Police story about why they gunned down an unarmed Black ninth grader falls apart
Camera footage reveals car was not driving in “an aggressive manner.”
(CREDIT: Twitter with photo of Jordan Edwards)
By E.A. Crunden
Police now say the car carrying a Black ninth grader was driving away from them when they shot into it, rather than towards them.
At a press conference on Monday, Jonathan Haber, the police chief for the Dallas suburb of Balch Springs, Texas, walked back earlier comments made by the police department about the killing of 15-year-old Jordan Edwards. The vehicle, Haber told the Associated Press, was “moving forward as the officers approached,” rather than moving backwards towards officers.
Edwards, a freshman football player at Mesquite High School, was leaving a house party over the weekend when he was fatally shot by police. Accounts of the story initially differed, with police officers asserting that Edwards and his companions had backed down the driveway “in an aggressive manner” towards them. Lee Merritt, an attorney for Edwards’ family, contradicted those claims, telling the Washington Post that the car was fired on without provocation.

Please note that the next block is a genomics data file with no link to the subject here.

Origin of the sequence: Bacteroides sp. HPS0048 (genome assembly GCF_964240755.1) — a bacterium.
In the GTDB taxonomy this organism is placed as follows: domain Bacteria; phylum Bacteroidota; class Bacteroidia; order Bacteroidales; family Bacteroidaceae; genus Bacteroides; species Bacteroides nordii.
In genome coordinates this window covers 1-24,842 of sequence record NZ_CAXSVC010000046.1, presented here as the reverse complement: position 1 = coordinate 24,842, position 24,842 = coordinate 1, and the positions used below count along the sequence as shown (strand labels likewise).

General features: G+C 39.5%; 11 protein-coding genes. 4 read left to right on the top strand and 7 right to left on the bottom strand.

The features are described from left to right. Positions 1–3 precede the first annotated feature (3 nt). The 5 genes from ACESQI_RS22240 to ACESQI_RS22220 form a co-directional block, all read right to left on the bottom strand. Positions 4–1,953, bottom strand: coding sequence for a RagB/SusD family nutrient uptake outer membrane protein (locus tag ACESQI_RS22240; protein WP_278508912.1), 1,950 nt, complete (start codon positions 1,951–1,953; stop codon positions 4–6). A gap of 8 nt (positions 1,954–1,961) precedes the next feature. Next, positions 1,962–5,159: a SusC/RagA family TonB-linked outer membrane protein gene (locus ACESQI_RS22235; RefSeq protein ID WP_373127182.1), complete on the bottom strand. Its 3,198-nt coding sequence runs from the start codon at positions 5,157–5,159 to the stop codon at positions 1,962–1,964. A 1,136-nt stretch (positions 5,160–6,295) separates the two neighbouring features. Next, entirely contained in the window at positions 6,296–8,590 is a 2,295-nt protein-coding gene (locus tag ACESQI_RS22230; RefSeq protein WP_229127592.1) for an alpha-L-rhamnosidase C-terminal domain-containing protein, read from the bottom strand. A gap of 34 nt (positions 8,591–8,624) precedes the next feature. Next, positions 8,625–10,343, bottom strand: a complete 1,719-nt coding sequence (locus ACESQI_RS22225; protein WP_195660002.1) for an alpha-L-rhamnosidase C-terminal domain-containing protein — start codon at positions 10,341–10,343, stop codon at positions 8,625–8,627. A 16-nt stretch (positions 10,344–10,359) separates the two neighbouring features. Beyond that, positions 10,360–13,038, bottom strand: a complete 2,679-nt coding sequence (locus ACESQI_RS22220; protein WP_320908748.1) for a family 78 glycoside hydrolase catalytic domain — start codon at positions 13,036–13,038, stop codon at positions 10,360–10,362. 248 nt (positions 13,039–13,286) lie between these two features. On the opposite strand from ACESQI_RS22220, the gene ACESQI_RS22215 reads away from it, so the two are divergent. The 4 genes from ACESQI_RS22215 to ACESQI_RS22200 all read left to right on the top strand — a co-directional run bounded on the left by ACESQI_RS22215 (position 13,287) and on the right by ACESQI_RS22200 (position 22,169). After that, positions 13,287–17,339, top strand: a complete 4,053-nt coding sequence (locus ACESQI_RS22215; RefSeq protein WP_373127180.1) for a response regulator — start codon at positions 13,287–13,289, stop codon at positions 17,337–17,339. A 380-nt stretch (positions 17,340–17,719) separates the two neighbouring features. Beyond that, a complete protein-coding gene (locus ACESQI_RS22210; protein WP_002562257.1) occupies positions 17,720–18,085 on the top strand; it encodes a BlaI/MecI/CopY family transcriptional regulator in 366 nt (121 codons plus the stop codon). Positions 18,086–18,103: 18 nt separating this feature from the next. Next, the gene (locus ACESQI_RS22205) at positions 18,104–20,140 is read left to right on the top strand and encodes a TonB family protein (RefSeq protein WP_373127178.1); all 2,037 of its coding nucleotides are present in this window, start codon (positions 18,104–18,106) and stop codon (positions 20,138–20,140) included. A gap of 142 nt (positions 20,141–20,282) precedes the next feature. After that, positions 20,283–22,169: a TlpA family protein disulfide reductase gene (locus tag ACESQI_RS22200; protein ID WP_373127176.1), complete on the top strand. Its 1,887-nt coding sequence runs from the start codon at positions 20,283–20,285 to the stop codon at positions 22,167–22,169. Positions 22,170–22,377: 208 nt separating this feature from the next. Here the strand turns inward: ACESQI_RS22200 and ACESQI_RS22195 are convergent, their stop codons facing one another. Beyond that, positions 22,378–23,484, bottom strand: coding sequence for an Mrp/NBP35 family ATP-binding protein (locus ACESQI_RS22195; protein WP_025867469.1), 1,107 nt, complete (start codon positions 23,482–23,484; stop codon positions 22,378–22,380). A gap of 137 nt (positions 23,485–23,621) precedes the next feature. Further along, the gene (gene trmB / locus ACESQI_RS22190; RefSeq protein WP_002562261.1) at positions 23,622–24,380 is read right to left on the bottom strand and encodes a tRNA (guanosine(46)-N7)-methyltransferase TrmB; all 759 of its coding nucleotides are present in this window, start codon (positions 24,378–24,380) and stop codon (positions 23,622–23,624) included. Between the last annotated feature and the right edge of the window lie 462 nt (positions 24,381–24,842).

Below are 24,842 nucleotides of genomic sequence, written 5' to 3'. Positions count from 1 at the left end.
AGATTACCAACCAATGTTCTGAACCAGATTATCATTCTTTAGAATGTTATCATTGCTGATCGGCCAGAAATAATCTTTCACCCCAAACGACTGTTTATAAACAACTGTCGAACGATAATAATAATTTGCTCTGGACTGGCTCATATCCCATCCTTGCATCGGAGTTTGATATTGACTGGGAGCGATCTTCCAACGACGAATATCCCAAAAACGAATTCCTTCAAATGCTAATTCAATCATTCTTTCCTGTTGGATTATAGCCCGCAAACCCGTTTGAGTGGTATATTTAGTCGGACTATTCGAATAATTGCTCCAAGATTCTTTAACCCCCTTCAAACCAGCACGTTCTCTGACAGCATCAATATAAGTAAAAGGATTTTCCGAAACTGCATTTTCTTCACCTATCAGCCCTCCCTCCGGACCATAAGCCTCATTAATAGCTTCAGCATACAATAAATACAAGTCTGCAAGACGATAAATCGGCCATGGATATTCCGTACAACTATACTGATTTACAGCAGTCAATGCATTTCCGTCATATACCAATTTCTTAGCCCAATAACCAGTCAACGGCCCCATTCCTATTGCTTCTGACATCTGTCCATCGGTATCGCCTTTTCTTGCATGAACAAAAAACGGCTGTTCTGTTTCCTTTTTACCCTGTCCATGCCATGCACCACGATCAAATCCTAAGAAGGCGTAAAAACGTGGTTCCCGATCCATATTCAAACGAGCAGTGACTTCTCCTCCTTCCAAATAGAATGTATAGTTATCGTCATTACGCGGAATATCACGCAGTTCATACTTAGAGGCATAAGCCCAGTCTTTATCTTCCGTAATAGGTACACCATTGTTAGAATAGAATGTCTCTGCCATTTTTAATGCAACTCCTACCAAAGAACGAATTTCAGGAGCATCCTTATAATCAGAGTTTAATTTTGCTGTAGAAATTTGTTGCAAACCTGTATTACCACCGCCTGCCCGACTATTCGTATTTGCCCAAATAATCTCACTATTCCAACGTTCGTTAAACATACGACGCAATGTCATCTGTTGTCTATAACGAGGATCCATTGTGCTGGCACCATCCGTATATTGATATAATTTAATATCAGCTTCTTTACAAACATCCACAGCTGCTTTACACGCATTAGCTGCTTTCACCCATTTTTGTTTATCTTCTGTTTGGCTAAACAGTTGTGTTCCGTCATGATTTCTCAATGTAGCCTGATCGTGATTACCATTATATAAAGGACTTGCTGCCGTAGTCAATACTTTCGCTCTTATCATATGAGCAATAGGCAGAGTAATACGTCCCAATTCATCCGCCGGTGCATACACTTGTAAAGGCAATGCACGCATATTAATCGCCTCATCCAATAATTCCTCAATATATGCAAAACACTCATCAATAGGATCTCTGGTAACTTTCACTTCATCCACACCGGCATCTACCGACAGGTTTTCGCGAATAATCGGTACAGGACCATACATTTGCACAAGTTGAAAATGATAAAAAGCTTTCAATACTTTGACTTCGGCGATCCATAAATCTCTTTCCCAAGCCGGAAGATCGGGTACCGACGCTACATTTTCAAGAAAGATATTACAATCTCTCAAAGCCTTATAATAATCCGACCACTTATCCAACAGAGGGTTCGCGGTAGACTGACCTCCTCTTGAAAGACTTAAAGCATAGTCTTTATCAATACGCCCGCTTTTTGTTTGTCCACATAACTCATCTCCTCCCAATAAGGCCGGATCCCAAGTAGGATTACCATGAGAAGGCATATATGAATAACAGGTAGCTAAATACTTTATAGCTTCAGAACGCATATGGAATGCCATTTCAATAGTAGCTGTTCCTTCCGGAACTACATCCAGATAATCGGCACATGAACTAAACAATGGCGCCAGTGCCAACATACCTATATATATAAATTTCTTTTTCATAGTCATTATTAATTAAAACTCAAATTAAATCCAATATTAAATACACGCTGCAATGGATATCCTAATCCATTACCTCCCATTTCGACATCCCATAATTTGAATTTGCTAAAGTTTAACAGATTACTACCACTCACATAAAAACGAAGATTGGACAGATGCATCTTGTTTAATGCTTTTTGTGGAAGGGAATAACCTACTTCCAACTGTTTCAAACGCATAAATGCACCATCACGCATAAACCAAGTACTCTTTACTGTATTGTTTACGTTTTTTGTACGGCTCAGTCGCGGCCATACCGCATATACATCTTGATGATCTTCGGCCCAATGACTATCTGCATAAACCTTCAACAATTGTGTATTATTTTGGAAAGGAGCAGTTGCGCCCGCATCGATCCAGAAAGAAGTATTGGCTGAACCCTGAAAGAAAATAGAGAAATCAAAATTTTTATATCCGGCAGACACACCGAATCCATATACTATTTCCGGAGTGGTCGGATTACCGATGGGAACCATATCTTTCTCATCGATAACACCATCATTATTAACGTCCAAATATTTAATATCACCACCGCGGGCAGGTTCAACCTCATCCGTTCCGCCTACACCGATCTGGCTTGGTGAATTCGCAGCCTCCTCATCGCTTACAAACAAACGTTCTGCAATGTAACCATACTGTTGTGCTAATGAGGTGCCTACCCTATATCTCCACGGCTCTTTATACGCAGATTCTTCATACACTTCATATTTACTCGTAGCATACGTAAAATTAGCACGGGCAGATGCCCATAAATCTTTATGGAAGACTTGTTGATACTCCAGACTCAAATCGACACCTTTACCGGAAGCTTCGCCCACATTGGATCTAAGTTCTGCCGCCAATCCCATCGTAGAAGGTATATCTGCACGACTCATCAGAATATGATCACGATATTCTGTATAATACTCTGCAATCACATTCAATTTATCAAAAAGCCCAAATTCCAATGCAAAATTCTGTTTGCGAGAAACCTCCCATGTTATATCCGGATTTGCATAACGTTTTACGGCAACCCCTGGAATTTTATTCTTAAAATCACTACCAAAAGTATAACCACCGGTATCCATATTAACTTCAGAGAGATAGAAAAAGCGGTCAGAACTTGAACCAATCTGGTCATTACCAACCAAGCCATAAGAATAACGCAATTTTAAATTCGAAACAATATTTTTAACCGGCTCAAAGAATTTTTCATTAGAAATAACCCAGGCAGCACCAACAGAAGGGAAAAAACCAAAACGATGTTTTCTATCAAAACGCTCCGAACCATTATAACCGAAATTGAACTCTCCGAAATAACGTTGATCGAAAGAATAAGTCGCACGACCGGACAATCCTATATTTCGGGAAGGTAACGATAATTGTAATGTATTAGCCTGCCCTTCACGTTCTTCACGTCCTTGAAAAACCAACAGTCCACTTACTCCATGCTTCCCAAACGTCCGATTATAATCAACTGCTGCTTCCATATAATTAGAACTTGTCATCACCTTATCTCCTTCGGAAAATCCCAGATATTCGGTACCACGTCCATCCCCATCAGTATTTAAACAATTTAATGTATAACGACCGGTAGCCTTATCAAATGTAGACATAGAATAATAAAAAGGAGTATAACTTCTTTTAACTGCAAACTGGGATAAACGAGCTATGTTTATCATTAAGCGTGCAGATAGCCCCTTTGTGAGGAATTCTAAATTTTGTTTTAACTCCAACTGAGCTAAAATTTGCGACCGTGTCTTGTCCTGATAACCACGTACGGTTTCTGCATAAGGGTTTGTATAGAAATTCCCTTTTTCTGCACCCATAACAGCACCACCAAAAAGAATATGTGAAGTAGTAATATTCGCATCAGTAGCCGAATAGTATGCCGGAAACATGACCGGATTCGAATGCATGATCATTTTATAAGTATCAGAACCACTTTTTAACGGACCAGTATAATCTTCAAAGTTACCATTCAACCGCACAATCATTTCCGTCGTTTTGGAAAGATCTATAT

A medical examiner concluded Edwards was killed with a rifle and ruled the death a homicide, though no charges were issued at the time.
Balch Springs squad cars are outfitted with cameras, and police officers are required to wear body cameras. A review of the footage resulted in Haber’s comments on Monday, seeming to corroborate Merritt’s version of events. “It did not meet our core values,” Haber said of the incident.
Merritt welcomed the update while emphasizing the need for further investigation.
“There were no weapons involved; there was no aggressive behavior; these were not suspects,” Merritt told the New York Times. “The lone motive they had for the murder was that the vehicle was being used as a weapon, and now that is no longer there.” But the admission in no way countered the severity of the action, a point Merritt underscored.
“They have a dead child, they have the identity of the shooter, and they have no explanation for the shooting,” he said. “They have more than sufficient probable cause to make an arrest.”
An investigation into the shooting has been launched by both the Dallas County Sheriff’s Department and the district attorney’s public-integrity unit, and the officer who shot Edwards has been placed on administrative leave. Merritt has said the Edwards family wants the officer fired from his position and formally charged.